In order to ensure that your body has all the needed amino acids, it is important to eat proteins of high biological value at each meal. This is especially true if you are on a low protein diet.
When protein is eaten and then used and processed by the body, a waste product called “urea” is produced. If the kidneys are unable to filter and excrete this waste product, it will accumulate in the blood. When the urea level, or “BUN” concentration in the blood is high, it is associated with symptoms such as: loss of appetite, nausea, vomiting, fatigue, and feeling tired.
Therefore, protein intake must be controlled in order to provide the body with enough essential amino acids without resulting in excessive urea production.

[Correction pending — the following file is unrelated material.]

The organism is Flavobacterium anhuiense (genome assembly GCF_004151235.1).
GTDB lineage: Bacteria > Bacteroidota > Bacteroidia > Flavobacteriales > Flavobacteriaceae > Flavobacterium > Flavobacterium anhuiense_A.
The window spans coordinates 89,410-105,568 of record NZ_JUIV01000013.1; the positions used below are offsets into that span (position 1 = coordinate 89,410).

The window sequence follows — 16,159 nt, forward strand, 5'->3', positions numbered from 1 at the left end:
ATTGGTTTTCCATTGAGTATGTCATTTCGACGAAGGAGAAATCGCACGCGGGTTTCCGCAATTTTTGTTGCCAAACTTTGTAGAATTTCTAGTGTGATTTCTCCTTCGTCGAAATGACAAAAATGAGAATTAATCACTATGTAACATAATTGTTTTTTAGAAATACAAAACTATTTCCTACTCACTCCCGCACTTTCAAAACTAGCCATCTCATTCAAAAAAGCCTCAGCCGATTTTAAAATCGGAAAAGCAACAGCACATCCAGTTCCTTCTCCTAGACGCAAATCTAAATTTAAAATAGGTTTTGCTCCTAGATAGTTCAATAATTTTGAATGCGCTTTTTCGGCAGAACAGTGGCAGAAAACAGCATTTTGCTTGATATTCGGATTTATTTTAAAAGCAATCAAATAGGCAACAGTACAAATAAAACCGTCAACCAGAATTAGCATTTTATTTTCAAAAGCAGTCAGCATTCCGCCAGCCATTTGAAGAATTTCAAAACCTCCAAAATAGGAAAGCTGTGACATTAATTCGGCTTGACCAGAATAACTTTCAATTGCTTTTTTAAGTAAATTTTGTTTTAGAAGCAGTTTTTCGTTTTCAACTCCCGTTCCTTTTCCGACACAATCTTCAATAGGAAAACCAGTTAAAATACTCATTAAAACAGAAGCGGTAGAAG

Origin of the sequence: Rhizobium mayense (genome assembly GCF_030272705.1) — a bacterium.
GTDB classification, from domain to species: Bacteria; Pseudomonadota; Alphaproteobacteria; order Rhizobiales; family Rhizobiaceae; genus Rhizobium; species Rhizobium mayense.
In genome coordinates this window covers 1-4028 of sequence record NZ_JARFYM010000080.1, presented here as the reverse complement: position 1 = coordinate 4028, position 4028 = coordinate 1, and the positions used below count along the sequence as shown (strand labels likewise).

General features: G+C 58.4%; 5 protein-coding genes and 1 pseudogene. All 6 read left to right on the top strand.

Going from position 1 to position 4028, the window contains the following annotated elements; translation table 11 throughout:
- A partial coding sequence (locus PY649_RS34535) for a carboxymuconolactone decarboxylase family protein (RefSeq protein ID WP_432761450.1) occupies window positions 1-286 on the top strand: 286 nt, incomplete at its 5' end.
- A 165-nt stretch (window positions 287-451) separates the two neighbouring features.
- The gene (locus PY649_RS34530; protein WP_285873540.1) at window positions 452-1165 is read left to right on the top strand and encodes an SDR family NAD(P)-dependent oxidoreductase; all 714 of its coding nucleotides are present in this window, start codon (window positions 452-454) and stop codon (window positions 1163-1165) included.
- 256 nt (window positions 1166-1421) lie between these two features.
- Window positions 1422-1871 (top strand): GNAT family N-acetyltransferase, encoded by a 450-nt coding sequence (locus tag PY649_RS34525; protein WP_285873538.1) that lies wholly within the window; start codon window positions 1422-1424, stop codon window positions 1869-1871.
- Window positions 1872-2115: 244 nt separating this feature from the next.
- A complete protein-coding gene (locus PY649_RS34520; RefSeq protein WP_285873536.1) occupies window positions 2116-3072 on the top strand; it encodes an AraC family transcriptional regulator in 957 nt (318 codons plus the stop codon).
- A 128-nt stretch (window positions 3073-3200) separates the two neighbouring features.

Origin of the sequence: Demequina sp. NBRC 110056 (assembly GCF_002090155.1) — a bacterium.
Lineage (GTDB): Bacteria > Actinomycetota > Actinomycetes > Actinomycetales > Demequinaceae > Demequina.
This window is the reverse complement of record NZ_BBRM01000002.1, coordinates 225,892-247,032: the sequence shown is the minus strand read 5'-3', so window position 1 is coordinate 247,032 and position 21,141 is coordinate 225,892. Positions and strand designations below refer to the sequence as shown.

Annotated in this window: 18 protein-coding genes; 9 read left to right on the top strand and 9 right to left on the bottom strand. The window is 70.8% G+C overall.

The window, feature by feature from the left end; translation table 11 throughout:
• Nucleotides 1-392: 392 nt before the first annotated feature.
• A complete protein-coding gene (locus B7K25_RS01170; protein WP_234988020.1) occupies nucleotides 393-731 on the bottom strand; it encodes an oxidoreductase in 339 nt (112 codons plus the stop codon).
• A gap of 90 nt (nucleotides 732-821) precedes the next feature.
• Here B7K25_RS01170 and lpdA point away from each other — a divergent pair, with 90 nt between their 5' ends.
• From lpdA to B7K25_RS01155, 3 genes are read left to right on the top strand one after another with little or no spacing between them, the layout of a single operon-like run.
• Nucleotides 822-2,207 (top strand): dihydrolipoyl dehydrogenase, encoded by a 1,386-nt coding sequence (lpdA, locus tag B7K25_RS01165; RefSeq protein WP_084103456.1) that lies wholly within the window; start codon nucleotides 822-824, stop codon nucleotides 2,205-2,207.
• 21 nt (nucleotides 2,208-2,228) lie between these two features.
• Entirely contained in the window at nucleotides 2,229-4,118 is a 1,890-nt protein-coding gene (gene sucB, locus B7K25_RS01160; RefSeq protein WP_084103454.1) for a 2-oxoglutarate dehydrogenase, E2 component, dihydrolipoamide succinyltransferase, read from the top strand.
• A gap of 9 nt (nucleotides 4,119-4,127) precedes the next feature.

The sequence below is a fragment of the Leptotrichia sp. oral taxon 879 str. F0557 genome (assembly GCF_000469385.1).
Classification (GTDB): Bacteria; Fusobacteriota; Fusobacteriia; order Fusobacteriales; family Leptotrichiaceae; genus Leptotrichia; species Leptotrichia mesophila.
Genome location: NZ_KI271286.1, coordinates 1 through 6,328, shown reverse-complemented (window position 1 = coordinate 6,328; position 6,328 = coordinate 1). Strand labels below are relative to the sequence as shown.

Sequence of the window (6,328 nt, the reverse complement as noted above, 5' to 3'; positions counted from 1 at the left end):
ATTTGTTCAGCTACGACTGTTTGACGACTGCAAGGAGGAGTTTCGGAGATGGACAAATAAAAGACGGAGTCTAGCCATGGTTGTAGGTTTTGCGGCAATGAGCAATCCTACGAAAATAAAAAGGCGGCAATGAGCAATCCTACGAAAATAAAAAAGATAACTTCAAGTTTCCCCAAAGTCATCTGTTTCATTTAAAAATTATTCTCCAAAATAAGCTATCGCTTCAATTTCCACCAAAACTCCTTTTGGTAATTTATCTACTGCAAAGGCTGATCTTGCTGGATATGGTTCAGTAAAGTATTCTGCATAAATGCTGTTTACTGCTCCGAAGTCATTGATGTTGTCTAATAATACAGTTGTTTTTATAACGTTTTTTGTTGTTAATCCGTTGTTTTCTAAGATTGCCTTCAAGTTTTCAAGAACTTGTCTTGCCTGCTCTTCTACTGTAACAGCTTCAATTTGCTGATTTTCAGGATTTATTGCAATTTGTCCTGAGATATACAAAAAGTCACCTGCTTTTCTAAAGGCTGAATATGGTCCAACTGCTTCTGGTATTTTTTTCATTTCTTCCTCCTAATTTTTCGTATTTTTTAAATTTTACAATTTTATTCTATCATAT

Persons with kidney disease not receiving dialysis treatments are usually on a low protein diet to prevent excess urea accumulation. Dialysis treatments will remove urea from the blood. Once dialysis is initiated, the amount of protein, which may be eaten, is increased. Your protein allowance will depend on the type of dialysis you receive. Protein needs are greater for persons receiving peritoneal dialysis than those on Hemodialysis.
Potassium is a mineral that is needed for normal heart and other muscle functions. All body cells and nerves need potassium to function properly.
The kidney normally removes excess potassium in the urine; therefore, potassium needs to be limited in kidney disease. Too much potassium is a common and potentially life threatening complication of renal failure. High potassium levels interfere with the heart’s ability to beat properly and can lead to irregular heartbeat and death.